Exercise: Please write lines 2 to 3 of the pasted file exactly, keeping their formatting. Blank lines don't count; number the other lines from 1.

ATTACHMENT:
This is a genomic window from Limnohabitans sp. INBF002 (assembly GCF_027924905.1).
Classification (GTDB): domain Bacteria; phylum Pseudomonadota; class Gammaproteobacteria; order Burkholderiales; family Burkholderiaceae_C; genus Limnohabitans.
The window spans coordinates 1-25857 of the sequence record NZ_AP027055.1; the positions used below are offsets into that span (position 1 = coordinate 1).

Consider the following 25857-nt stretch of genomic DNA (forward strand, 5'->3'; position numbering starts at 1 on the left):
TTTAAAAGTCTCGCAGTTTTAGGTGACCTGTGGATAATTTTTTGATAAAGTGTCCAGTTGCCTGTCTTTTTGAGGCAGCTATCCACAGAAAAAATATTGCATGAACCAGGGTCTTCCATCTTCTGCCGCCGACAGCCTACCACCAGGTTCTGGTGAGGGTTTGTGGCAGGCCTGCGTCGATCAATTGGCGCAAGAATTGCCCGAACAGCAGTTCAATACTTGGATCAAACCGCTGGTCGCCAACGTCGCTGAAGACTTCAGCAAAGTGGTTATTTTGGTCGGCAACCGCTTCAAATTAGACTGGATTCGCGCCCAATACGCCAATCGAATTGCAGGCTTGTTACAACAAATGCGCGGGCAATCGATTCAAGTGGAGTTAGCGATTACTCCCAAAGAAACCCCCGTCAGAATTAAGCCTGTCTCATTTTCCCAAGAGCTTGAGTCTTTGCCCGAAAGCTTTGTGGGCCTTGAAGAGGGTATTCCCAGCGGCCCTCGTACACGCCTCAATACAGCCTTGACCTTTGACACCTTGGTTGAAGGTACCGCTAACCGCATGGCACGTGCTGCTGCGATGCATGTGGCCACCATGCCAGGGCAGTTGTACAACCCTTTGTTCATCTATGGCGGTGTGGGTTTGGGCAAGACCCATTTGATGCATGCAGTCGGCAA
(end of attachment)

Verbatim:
Classification (GTDB): domain Bacteria; phylum Pseudomonadota; class Gammaproteobacteria; order Burkholderiales; family Burkholderiaceae_C; genus Limnohabitans.
The window spans coordinates 1-25857 of the sequence record NZ_AP027055.1; the positions used below are offsets into that span (position 1 = coordinate 1).